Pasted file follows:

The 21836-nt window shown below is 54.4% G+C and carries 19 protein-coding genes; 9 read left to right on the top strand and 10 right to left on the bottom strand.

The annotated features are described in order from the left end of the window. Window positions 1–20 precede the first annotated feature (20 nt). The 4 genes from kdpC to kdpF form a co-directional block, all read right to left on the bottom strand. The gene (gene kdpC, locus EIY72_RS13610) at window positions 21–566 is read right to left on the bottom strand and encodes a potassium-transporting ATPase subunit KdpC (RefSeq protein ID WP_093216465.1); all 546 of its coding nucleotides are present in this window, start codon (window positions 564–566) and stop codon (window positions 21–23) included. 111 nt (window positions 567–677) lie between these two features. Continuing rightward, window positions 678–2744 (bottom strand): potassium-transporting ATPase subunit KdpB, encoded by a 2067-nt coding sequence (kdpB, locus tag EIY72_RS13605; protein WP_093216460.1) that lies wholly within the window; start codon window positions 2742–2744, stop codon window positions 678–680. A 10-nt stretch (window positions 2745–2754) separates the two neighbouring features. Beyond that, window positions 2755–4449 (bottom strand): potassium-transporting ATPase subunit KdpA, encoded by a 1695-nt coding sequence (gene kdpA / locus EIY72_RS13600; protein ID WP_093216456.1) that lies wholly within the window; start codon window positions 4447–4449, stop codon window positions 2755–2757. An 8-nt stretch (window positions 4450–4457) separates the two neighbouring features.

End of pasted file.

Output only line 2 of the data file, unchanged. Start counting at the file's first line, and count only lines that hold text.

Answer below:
The annotated features are described in order from the left end of the window. Window positions 1–20 precede the first annotated feature (20 nt). The 4 genes from kdpC to kdpF form a co-directional block, all read right to left on the bottom strand. The gene (gene kdpC, locus EIY72_RS13610) at window positions 21–566 is read right to left on the bottom strand and encodes a potassium-transporting ATPase subunit KdpC (RefSeq protein ID WP_093216465.1); all 546 of its coding nucleotides are present in this window, start codon (window positions 564–566) and stop codon (window positions 21–23) included. 111 nt (window positions 567–677) lie between these two features. Continuing rightward, window positions 678–2744 (bottom strand): potassium-transporting ATPase subunit KdpB, encoded by a 2067-nt coding sequence (kdpB, locus tag EIY72_RS13605; protein WP_093216460.1) that lies wholly within the window; start codon window positions 2742–2744, stop codon window positions 678–680. A 10-nt stretch (window positions 2745–2754) separates the two neighbouring features. Beyond that, window positions 2755–4449 (bottom strand): potassium-transporting ATPase subunit KdpA, encoded by a 1695-nt coding sequence (gene kdpA / locus EIY72_RS13600; protein ID WP_093216456.1) that lies wholly within the window; start codon window positions 4447–4449, stop codon window positions 2755–2757. An 8-nt stretch (window positions 4450–4457) separates the two neighbouring features.